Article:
Not a lot of movies see the light of day, let alone R-rated romances, starring women over the age of fifty. So what does it say that two recent examples center on the same woman? In this case, it mostly speaks to the evolution of Chilean director Sebastián Lelio, who’s following up his English-language debut, Disobedience, and Oscar-winning A Fantastic Woman with Gloria Bell, an American remake of his own 2013 Spanish-language film Gloria.
More so than its predecessor, which painted Paulina Garcia’s Gloria as a rather lonely person, Gloria Bell makes a point of emphasizing that this Gloria (Julianne Moore) is a self-sufficient individual who views her romance with the passionate-but-secretive Arnold (John Turturro) as a nice bonus to an already full life. Besides a maid character being written out, both versions are very similar in content. The backdrop is different, and the songs that Gloria listens to in her car and hears at night clubs are different (the new Americanized soundtrack isn’t so graceful and is at times on-the-nose, yet is mostly charming), but the film’s affection for Gloria remains.
Julianne Moore in Gloria Bell
The slimness of the plot — and its familiarity, if you’ve seen the original film — allows the viewer to focus on Gloria Bell‘s true reason to exist: the one and only Julianne Moore. Lelio’s camera lingers admiringly on Moore. Even in moments of distress for her character, Moore radiates joy and fulfillment, as well as the inner strength of a person who truly knows and likes herself. Moore’s virtuosic, compassionate performance confirms the strength of the original and its beloved heroines universal appeal. While also possibly being a career-best for Moore. Even during its more predictable turns, Gloria Bell is a mature film that doesn’t resort to comic broadness. It includes nudity, but the sex is never crass. It’s a film that’s extraordinary in its ordinariness, an empathetic portrait of a life that women are living every day but rarely gets put on screen.
In the first segment of the four-part supernatural horror film Hagazussa, a 15th century Austrian farm girl named Alburn watches her diseased mother slowly die. Both women know that no one will be coming to help them, because the surrounding community thinks this strange, tight pair of goat ranchers are witches. Soon we then cut to the second segment, which jumps to Alburn as an adult (Aleksandra Cwen). She’s still shunned by her neighbors and now the mother of a newborn daughter — whom no one seems eager to claim to be the father. One day a local woman offers to be Alburn’s friend and protector, but when she too proves to be deceitful, Alburn is provoked into becoming as evil as everyone believes her to be.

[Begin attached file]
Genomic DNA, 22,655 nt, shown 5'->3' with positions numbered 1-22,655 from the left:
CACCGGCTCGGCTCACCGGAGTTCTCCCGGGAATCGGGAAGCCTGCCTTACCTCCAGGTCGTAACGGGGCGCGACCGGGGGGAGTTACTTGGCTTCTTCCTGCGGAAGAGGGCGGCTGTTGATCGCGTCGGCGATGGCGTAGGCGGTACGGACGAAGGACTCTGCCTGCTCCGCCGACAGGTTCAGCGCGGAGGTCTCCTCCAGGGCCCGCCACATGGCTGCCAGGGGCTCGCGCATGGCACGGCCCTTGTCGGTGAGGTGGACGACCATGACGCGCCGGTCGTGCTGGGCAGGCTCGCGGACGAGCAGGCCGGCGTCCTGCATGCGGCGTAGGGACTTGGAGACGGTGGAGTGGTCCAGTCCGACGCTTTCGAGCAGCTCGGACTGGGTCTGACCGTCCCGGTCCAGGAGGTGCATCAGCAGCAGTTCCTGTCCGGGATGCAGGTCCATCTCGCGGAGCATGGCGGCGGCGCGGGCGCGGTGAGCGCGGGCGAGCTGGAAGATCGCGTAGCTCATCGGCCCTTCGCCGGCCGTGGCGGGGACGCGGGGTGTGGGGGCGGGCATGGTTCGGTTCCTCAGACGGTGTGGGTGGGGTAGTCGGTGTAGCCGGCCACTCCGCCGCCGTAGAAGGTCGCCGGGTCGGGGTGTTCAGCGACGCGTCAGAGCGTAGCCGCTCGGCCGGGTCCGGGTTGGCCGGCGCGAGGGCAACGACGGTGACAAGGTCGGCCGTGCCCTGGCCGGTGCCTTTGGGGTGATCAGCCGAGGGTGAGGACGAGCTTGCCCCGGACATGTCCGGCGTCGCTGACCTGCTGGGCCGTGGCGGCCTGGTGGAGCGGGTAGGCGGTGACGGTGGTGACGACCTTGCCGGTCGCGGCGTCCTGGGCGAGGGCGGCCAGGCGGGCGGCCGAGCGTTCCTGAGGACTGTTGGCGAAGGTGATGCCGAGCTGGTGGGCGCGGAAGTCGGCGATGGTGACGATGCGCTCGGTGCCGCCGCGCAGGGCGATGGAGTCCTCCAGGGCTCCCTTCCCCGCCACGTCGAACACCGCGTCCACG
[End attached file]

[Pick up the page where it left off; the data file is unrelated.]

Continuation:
Written and directed by Lukas Feigelfeld, making his directorial debut, Hagazussa waits until well over an hour into its running time before it starts getting truly grim. It not for the deep shadows, the rumbling sound design and droning score by experimental rock band MMMD, the movie could almost pass for a slice-of-life drama documenting the grueling harshness of rural Europe over five centuries ago. But it’s in the third and fourth parts where the film starts living up to the ominous foreboding of its first half. It’s where things being to become so suffocating that it feels like as if we’re watching something that’s truly transgressive, something we should not be seeing.
Hagazussa never becomes a full-fledge thriller. It’s more of an unsettiling mood piece, which many have and will continue to compare to Robert Eggers’ The Witch. But it’s more likely that Eggers and Feigelfeld share influences: F.W. Murnau, Andrei Tarkovsky, Ingmar Bergman and Benjamin Christensen’s 1922 film Häxan as a more direct film influence. Though as the film has its conventions and takes its time, it’s best to embrace it as an experience than a spook fest. Let it absorb you, as it’ll then drag you along a path toward a mind-shattering oblivion. With it all lead by an empathy-invoking, near-silent performance by Aleksandra Cwen, who shines in her wide-eyed mental decay. Hagazussa is very much like a series of beguiling paintings and photographs sprung to life off the canvas or out of an old history book. Both suggest something inexplicable, which the viewer has to puzzle out, since the subjects are long gone. Look long enough and deep enough and, much like Alburn, you may start to go a little mad.
Images via: A24 & Doppelgänger Releasing